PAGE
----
Data Mining is concerned with efficiently extracting statistics, patterns, structures, or meanings from raw data. This task becomes hard when the amount of data is large, which is often the case in modern data sets. This course will survey modern algorithms, concepts, and data structures common to data mining in large data sets. We will try to cover, among other topics: data sampling, finding causal relations and frequent item sets, counting in data streams, ranking and sorting, approximating large matrix operations, dimensionality reduction and efficient searching in high dimensions. We will also discuss modern cluster architectures and computational models.

I recommend that students be familiar with probability theory, basic combinatorics, linear algebra, basic complexity theory, and traditional data structures, at least on at introductory level. The class will attempt to be self contained nonetheless.

Undergraduate students:

- Final exam (50% of the grade).
- Home assignments (50% of the grade).
- A project (for extra credit) is optional for students who are interested.

- No final exam.
- Home assignments (50% of the grade).
- Final project (50% of the grade). Should require roughly a week's worth of work, comparable to learning for and taking the final exam. These project can contain both theoretical and experimental elements.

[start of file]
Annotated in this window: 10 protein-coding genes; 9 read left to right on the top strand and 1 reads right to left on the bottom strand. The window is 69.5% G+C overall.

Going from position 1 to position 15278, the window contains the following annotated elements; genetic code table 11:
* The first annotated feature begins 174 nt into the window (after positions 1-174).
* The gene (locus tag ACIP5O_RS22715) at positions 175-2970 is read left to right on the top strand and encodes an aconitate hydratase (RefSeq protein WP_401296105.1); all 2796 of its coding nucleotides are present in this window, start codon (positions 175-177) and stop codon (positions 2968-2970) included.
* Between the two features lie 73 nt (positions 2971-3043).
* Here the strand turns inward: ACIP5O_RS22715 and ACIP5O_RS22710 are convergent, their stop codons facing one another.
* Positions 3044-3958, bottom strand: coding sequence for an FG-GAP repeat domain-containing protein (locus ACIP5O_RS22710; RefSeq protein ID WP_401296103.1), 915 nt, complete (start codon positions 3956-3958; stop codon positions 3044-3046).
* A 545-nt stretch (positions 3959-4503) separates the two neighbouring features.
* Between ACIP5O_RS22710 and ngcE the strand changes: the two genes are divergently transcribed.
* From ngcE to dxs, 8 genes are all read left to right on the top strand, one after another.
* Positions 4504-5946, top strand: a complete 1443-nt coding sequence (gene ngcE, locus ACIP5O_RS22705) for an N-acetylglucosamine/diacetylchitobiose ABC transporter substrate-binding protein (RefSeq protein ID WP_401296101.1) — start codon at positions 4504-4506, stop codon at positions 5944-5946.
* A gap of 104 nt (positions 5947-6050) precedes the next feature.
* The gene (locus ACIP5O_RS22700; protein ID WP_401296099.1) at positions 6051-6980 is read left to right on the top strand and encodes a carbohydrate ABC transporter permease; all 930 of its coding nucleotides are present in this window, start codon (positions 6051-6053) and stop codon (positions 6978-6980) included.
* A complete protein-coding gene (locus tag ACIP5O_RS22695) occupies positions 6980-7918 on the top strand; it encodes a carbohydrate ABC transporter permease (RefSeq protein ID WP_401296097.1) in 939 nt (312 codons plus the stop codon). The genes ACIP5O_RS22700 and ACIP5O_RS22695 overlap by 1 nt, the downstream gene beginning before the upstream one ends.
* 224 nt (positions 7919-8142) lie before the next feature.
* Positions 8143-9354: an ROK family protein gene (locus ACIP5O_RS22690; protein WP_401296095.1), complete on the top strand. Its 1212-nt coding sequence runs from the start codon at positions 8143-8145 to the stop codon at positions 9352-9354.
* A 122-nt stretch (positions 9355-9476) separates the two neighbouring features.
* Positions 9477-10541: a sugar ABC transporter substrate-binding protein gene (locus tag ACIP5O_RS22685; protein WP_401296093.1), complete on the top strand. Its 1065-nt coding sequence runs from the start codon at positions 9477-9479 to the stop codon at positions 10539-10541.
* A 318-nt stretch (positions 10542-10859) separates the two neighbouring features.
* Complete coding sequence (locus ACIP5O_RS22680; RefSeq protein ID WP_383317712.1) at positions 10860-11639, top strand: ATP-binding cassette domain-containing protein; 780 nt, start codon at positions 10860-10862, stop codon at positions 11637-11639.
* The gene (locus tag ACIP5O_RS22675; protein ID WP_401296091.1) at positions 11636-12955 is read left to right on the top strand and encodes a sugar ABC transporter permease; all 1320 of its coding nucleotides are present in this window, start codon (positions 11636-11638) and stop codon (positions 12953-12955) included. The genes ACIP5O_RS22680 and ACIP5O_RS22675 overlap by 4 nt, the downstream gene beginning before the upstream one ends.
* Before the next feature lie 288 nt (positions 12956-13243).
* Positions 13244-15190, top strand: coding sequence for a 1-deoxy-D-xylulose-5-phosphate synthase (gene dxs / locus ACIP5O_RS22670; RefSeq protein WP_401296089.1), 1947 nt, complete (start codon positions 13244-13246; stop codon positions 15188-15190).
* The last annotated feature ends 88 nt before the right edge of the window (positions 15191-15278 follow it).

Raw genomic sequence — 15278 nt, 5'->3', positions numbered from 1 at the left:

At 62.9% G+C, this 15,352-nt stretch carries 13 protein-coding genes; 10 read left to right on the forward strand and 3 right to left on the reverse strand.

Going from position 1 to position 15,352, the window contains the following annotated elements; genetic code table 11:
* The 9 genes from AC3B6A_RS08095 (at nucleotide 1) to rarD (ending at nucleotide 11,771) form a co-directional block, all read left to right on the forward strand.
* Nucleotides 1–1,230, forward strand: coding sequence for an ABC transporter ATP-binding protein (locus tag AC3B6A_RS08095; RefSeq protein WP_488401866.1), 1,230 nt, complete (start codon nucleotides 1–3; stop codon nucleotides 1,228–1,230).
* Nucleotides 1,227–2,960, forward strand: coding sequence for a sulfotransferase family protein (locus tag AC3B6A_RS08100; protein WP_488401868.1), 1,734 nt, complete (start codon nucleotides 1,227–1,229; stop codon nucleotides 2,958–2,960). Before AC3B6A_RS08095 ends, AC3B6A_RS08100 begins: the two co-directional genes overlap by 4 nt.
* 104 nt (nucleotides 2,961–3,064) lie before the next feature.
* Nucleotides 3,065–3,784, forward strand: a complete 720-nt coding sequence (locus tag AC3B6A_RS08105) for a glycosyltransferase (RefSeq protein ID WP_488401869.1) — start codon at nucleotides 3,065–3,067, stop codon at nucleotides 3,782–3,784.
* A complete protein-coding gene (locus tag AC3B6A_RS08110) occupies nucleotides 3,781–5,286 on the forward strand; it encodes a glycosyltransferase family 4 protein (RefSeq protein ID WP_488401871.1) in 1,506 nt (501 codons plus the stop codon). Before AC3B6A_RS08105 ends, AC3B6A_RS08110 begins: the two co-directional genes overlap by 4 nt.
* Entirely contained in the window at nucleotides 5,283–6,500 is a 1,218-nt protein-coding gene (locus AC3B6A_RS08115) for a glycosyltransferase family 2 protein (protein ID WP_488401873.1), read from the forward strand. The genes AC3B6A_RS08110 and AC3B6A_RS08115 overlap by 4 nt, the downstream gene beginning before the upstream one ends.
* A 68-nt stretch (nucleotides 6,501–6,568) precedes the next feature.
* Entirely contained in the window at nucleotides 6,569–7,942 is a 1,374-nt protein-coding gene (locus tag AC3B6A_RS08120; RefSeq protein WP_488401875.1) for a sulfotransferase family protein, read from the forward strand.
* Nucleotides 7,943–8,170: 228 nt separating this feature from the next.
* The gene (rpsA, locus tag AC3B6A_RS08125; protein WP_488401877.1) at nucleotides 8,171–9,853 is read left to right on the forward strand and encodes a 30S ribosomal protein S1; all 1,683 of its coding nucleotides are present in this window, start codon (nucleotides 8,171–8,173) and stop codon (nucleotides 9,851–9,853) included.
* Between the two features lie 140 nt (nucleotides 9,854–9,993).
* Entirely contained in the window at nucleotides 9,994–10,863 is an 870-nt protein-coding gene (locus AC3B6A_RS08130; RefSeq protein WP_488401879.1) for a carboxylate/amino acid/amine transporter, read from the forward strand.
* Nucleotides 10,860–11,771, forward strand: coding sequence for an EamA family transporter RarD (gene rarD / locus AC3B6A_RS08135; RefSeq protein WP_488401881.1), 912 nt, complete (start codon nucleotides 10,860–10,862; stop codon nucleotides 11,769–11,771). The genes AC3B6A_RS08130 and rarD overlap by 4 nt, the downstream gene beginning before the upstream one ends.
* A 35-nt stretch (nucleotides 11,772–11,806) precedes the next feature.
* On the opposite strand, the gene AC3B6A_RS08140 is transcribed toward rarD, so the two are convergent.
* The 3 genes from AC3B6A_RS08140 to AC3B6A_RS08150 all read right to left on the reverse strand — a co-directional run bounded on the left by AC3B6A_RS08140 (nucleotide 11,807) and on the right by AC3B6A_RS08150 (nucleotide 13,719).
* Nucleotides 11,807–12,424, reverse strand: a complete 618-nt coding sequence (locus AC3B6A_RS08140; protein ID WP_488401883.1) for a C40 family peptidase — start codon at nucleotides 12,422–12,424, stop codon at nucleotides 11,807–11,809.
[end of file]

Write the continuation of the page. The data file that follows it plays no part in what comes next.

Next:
http://groups.google.com/group/algorithms-in-data-mining-tau

Exam 2: "Moed Beit"

Class notes will be posted here as the sememster progresses.

Lesson 1: Introduction
presentation.

Lesson 1: Probability
recap class notes.

Lesson 1: Mark and
recapture class notes.

Lesson 2: Sampling class notes.

Lesson 2: Chernoff
bound class notes by John Canny.

Lesson 3:
Frequent items in streams class notes.

Assignment 1: Size of Trees and
Approximate Histograms. Due Monday Nov 28th

Lesson 4: Frequency
Moments class notes.

Lesson 5: Random
Projections class notes.

Lesson 6: Singular
Value Decomposition.

Assignment 2: Weak Random
Projection. Due Monday Dec 26th. Solutions

Lesson 7: Matrix
Sampling and efficient rank-k approximation

Lesson 7: Roman
Versynin's proof of the matrix Chernoff bound by Ahlswede and Winter

Lesson 8: Metric
Embedding into random trees (Notes from a Metric Embedding class
given by the late Avner Magen)

Lesson 9: Nearest
neighbor search, and kd-trees

Lesson 10: Approximate
nearest neighbor search, Locallity Sensitive Hashing

Lesson
11: k-means
clustering

Assignment 2: Meta-algorithms
and the power method. Due Monday Jan 30th

Lesson 12: Very
short intro to spectral graph theory (partial and temporary class
notes). Based on class
notes by Dan Spielman.

Lesson 13: Review of last year's exam
and answers "Moed Alef".